People like to share their experiences, especially their entertainment experiences.
The earliest forms of entertainment were communal experiences in crowds on street corners or in theaters with an audience. When television first came along it created that same sense of audience. According to Kevin Slavin, “Television started off not as radio with pictures, but rather as theater in your home. All the shows were broadcast live in front of a real audience, not recorded and later edited.”
Eventually television did offer recorded programing that underwent editing before it was broadcasted. Interestingly, the studios noticed a decline in viewership. That’s because the human brain, specifically the limbic system, is wired to look for meaning in the meaning that other people find. People wanted to find meaning through the shared experience of watching television.
But how? Enter the invention of Charlie Douglas – the laugh track. For 60 years television viewers have experienced a sense of community via artificial laughter.
Get a feel for how much we expect that sense of community by watching this clip with the laugh track removed.
However, all shows are not comedies and therefore do not lend themselves to a sense of community through group laughter. Television never tried to create an artificial sense of communal expression for dramas. As a result comedies have always out performed dramas on television. Until recently.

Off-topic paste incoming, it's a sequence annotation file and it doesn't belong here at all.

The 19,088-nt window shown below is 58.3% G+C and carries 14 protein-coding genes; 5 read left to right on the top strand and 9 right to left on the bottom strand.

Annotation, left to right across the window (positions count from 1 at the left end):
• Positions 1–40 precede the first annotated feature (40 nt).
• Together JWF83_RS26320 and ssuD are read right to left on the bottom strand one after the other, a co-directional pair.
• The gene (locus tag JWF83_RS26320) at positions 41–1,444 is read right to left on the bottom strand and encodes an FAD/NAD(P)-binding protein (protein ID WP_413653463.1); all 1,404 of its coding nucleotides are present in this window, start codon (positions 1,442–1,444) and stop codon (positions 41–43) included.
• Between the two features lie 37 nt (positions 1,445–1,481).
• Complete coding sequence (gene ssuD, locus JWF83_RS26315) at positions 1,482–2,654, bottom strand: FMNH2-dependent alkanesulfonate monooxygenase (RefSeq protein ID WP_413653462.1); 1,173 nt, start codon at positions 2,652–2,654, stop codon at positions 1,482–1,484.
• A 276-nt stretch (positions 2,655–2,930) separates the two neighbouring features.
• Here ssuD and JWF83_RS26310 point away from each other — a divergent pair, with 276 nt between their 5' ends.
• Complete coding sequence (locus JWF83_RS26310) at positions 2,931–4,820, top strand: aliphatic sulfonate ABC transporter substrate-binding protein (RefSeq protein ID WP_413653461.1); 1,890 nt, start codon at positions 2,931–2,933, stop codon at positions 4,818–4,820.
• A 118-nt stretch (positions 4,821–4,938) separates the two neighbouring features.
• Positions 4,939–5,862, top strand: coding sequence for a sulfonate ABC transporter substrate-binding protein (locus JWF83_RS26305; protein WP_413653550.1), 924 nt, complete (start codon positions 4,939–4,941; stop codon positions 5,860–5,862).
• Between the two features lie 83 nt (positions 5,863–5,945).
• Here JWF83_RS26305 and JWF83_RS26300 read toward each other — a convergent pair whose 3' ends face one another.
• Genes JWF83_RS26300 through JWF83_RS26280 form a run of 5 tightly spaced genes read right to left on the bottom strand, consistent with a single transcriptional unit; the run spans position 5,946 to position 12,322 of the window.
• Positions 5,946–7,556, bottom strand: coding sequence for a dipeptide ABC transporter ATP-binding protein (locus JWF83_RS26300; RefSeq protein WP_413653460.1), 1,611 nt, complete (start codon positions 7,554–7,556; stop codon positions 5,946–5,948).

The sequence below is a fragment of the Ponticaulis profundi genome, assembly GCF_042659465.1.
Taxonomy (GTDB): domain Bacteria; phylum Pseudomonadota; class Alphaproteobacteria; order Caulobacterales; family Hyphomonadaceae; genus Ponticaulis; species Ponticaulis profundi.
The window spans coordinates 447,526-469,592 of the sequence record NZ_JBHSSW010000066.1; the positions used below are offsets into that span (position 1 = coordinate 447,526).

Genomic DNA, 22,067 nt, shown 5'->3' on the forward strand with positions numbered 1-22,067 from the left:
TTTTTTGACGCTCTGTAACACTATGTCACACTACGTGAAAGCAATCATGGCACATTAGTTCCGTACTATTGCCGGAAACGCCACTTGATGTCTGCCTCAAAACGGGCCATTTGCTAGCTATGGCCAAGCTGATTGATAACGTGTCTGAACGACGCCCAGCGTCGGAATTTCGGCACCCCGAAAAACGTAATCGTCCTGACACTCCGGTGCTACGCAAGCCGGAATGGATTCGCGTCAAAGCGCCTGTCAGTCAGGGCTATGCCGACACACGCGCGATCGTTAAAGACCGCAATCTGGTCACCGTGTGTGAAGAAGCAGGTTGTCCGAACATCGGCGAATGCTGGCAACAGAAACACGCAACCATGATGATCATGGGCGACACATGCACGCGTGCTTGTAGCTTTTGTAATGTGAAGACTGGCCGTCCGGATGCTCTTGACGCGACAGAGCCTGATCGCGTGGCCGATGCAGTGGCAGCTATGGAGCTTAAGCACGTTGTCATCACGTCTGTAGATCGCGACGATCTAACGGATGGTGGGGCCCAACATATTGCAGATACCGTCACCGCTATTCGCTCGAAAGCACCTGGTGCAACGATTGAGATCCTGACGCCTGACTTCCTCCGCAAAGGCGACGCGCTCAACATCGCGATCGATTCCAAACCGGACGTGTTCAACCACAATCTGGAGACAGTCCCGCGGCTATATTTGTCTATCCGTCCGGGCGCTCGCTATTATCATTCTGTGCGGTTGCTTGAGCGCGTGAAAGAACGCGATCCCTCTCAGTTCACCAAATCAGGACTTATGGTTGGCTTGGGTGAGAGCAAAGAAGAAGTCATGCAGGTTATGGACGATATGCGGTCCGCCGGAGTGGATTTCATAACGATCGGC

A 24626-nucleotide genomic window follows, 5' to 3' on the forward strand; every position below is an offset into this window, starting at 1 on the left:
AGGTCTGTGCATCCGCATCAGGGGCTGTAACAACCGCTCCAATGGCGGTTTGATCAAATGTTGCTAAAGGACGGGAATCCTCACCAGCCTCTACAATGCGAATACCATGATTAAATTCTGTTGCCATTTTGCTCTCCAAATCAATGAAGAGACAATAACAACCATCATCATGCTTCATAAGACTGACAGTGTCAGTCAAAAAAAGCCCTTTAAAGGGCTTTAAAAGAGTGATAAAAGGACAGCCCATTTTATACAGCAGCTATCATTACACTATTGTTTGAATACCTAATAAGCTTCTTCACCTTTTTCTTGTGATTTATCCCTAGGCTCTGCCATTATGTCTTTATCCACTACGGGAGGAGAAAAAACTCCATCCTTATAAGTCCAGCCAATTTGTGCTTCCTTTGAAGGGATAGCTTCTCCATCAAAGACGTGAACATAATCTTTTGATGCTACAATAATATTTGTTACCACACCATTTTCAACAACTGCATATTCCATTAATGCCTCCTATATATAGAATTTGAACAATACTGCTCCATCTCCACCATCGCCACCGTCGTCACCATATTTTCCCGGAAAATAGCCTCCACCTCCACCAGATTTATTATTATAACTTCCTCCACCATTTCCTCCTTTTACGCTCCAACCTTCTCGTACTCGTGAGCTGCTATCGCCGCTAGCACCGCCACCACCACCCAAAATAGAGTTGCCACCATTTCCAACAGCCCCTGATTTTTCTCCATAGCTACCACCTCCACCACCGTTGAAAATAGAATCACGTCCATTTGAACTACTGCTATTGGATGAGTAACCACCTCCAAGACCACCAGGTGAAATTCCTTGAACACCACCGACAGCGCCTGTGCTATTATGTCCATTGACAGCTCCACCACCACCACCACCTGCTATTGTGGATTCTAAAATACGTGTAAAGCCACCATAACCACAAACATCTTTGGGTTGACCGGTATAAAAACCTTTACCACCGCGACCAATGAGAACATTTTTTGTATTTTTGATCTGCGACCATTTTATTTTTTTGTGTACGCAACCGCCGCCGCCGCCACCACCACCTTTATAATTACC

The final episode of Breaking Bad attracted 10.3 million viewers. The Walking Dead season finale, 12.4 million. These shows are far from comedies, so why the stellar interest? Social media. The week before Breaking Bad aired Twitter reported 100,000 people per day tweeting about the show. Facebook recorded 23 million interactions created by 11 million people. (Source for the numbers)
Social media is the restoration of the sense of audience around us.
People like to talk about what they’re watching even while they’re watching it. That is what organizations need to understand. Social media is not just a new form of a soap box. It’s a means for community. Yes it can be artificial at times just like the laugh track, but it still creates community.
Churches should encourage tweets about sermons.
Companies should engage with employees posting about workplace learning.
Schools should foster chats on education.
The organizations that engage with the community created by social media will extend their voice into the lives of people. The companies, schools, churches and agencies that ignore social media will go the way of laughter-less sitcoms, eventually silenced.